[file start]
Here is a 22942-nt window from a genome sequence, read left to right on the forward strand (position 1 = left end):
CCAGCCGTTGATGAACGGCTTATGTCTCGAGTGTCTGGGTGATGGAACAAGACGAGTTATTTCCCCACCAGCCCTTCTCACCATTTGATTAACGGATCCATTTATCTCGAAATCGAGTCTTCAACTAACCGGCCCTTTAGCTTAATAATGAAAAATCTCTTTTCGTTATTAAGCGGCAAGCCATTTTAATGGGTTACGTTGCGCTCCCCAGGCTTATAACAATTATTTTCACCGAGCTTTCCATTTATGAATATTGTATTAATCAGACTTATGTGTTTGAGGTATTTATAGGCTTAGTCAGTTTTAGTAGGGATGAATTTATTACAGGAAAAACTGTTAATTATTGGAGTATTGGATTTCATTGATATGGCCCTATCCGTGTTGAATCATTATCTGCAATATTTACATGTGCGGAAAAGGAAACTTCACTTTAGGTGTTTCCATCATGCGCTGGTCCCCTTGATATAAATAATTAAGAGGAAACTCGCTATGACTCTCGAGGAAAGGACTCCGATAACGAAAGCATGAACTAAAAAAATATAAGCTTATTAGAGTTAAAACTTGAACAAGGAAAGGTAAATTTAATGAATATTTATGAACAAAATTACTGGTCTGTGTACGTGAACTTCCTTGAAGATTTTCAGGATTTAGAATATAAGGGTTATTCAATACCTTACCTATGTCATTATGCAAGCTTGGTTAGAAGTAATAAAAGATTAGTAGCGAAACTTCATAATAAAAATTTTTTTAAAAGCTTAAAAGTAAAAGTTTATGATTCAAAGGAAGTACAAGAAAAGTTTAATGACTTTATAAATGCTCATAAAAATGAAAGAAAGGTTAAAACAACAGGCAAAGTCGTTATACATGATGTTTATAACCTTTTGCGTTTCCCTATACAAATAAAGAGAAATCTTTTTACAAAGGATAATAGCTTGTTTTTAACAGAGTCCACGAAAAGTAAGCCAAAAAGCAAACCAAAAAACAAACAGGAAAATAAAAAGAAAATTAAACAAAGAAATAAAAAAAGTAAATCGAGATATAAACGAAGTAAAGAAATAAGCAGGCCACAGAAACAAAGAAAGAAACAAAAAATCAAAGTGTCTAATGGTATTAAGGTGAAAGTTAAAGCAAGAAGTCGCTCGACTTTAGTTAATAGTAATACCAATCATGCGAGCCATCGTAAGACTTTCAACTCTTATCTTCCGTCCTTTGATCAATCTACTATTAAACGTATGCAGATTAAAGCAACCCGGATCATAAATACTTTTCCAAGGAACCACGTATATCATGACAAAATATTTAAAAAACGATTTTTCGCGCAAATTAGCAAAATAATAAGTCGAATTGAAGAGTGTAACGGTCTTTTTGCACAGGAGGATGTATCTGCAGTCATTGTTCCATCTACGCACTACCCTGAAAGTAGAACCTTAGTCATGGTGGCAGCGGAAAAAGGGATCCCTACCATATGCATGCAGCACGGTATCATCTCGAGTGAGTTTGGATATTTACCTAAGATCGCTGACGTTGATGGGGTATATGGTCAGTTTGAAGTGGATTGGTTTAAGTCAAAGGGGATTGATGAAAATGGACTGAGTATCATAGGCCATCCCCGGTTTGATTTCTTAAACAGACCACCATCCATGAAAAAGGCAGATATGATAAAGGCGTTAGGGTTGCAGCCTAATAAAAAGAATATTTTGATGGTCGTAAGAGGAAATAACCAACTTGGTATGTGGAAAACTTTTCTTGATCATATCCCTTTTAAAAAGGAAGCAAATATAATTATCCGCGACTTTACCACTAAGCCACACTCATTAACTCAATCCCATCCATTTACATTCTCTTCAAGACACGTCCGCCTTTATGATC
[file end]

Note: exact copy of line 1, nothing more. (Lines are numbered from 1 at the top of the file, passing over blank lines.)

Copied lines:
Here is a 22942-nt window from a genome sequence, read left to right on the forward strand (position 1 = left end):